Similarly, in its 2017 survey on open source software development practices and communities, Github, another important open online space, reported huge gaps in representation and concluded that the gender imbalance in open source remains profound. From a random sample of 5,500 respondents 95% were men; just 3% were women and 1% are non-binary.

And there are many other examples of similar structural inequalities in open spaces and communities. We all need to be aware of the fact that open does not necessarily mean accessible. Open spaces and communities are not without their hierarchies, their norms, their gatekeepers and their power structures. We need to look around our own open communities and spaces and ask ourselves who is included and who is excluded, who is present and who is absent, and we need to ask ourselves why. Because nine times out of ten, if certain groups of people are absent or excluded from spaces, communities or domains, it is not a result of preference, ability, or aptitude, it is a result of structural inequality, and in many cases it is the result of multiple intersecting inequalities. Far too often our open spaces replicate the power structures and inequalities that permeate our society.

In a recent article titled “The Dangers of Being Open” Amira Dhalla, who leads Mozilla’s Women and Web Literacy programs, wrote:

“What happens when only certain people are able to contribute to open projects and what happens when only certain people are able to access open resources? This means that the movement is not actually open to everyone and only obtainable by those who can practice and access it.

Open is great. Open can be the future. If, and only when, we prioritize structuring it as a movement where anyone can participate and protecting those who do.”

So how do we change this? Well half the battle is recognising that there is a problem in the first place, taking steps to understand that problem, and then doing the hard work to effect change. And those of us who are already inside these open spaces and communities need to take positive action to make these spaces, not just open, but accessible and inclusive. And to do that, to borrow a phrase from the Suffragettes, we need Deeds not Words.

Open Education and Co-Creation at UoE

One way we can start to ensure that our open education spaces, communities and resources really are open and participatory is to engage with our students in co-creation.  So what I want to do now is briefly look at a few initiatives from the University of Edinburgh that involve students in the co-creation of learning experiences, open knowledge and open educational resources.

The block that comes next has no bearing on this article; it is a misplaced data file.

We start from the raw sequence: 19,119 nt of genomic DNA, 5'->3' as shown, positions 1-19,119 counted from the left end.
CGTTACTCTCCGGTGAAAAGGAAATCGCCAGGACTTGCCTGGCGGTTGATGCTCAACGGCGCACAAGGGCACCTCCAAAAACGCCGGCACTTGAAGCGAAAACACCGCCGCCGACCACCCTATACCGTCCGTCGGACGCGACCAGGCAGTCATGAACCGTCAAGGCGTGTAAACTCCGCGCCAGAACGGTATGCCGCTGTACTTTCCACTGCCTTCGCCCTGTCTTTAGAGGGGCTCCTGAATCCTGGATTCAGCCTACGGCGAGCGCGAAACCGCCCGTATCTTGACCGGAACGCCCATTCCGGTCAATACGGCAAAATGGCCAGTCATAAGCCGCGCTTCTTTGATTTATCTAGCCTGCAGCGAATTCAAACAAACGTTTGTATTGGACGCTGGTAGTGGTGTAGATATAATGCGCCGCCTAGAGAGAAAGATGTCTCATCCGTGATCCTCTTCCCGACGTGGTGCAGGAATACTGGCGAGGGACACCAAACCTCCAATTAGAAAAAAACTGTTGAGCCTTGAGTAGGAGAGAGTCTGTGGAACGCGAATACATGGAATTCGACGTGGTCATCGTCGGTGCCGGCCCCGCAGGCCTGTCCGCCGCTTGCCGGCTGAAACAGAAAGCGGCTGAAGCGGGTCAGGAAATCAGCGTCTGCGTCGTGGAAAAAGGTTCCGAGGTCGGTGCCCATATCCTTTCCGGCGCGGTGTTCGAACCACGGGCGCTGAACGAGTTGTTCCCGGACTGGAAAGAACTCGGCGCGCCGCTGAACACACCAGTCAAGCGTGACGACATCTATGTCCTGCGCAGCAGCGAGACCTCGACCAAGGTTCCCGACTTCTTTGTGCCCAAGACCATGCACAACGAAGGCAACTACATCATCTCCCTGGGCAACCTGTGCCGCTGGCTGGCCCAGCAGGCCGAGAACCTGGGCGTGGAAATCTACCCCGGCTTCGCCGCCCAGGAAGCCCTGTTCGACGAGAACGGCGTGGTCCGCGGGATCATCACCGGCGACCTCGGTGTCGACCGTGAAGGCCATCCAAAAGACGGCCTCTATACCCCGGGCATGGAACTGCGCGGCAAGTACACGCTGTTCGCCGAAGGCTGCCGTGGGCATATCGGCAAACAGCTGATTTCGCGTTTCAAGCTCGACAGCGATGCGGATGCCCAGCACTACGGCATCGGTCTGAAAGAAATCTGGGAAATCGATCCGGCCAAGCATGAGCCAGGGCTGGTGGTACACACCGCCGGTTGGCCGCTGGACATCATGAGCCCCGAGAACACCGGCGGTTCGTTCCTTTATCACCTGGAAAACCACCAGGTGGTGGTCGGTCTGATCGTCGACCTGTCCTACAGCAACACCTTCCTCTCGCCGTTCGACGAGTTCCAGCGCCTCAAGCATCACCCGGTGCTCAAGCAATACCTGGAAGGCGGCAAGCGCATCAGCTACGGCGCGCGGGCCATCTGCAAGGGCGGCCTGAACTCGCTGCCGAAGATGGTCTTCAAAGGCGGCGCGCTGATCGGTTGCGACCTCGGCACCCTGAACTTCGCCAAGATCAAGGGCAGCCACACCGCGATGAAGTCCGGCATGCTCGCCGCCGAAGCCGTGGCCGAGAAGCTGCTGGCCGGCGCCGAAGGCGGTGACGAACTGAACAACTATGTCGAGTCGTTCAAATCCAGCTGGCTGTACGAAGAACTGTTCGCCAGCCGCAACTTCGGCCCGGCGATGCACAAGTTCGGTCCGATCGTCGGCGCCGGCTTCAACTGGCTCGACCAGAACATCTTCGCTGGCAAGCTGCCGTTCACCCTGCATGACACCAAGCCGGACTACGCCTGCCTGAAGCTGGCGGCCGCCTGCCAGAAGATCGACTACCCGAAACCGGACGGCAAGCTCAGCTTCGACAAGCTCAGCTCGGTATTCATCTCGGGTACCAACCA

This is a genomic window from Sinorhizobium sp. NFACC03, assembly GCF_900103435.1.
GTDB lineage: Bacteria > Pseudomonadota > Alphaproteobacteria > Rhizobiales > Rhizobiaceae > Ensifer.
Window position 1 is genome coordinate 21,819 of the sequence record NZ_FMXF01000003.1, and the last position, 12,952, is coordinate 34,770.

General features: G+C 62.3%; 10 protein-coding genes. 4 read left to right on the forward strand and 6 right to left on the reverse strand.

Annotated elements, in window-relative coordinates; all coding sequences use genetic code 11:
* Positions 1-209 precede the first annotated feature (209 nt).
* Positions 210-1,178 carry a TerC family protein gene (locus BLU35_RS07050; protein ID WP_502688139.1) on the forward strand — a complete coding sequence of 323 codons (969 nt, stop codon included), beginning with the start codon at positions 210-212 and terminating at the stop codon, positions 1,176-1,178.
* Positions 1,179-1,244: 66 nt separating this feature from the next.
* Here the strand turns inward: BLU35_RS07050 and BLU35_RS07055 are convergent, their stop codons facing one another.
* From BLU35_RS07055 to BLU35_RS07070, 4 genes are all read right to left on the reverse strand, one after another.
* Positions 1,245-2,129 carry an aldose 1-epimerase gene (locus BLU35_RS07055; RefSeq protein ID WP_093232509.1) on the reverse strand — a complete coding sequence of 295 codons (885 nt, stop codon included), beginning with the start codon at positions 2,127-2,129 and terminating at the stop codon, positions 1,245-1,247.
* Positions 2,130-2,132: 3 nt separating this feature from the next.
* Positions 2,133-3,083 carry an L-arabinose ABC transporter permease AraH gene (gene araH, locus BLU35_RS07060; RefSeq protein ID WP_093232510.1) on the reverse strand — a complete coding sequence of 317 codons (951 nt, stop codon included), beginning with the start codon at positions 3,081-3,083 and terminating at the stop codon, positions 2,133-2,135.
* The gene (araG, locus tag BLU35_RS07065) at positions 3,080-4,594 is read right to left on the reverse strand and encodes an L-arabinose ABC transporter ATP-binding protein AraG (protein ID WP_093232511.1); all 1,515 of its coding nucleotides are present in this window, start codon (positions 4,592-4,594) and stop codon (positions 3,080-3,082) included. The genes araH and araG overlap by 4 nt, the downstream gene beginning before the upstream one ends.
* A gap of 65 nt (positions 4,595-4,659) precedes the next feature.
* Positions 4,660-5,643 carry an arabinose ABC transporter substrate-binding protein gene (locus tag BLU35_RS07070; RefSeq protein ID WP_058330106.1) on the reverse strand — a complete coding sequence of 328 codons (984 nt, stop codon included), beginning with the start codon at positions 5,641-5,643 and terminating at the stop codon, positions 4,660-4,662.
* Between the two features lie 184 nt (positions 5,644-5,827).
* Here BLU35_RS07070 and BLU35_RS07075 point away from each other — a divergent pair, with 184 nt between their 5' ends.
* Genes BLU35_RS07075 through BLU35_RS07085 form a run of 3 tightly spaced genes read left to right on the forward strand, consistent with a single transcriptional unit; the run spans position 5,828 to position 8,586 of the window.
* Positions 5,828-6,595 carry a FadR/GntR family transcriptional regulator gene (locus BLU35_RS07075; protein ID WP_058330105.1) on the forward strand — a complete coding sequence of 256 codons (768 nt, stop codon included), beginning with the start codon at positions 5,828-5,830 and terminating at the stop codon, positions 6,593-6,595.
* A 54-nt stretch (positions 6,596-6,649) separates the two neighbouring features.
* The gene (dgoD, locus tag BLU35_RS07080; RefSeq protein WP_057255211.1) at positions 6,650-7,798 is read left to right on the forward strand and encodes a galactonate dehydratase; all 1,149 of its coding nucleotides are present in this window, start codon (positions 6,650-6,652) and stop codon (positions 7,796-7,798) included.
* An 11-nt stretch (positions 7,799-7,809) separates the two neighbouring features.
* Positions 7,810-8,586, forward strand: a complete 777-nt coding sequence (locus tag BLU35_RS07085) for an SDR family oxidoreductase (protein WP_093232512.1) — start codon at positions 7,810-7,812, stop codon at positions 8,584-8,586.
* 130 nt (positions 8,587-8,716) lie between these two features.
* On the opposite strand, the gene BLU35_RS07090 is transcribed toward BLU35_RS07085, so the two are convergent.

At Edinburgh we believe that open education is strongly in line with our institutional mission to provide the highest quality learning and teaching environment for the greater wellbeing of our students, and to make a significant, sustainable and socially responsible contribution to Scotland, the UK and the world, promoting health and economic and cultural wellbeing. Students have always played a key role in shaping the our vision of openness, indeed it was the Edinburgh University Student Association (EUSA) that provided the initial impetus for the development of an OER policy at the university. Our vision for OER builds on our excellent education and research collections, traditions of the Scottish Enlightenment and the university’s civic mission, and right from its inception this vision has encouraged both staff and students to engage with the use and creation of OER and open knowledge, to enhance the quality of the student experience while at the same time making a significant contribution to the cultural and digital commons. This vision is backed up by our OER Policy and an OER Service which provides staff and students with advice and guidance on creating and using OER, and which provides a one stop shop where you can access open educational resources produced by staff and students across the university. Because we believe its crucially important to back up our policy and vision with support.

So let’s look at some examples of how our students are engaging in the co-creation of open learning and open knowledge

LGBT+ Healthcare 101

A number of studies have shown that lesbian, gay, bisexual and transsexual health is not well-covered in Medical curricula, however knowledge of LGBT health and of the sensitivities needed to treat LGBT patients are valuable skills for qualifying doctors.

The LGBT+ Healthcare project involved a team of undergraduate medical students, who sought to address the lack of teaching on LGBT health through OER. The students remixed and repurposed resources originally created by Case Western Reserve University School of Medicine. In order to contextualise these materials, new open resources in the form of digital stories recorded from patient interviews were also created by the students and released under open license.  These resources were then repurposed by Open Content Curation Student Interns, to create open educational resources suitable for Secondary School children of all ages. All resources are available through multiple channels including the University’s OER Service Open.Ed portal and TES.

Open Content Curation student interns play an important role in OER creation at the University, helping to repurpose and share resources created by staff and other students while at the same time developing their own digital literacy skills. We’re now in the third year of this internship and the feedback we have received from the students has been nothing short of inspiring.

Geosciences Outreach and Engagement

Another hugely successful example of co-creation is the School of Geosciences Outreach and Engagement course.  Over two semesters, students develop an outreach project that communicates an element of GeoSciences outside the university community.  Students work with schools, museums, outdoor centres and community groups to create a wide range of resources for science engagement. Students gain experience of science outreach, public engagement, teaching and learning, and knowledge transfer while working in new and challenging environments and developing a range of transferable skills that enhance their employability.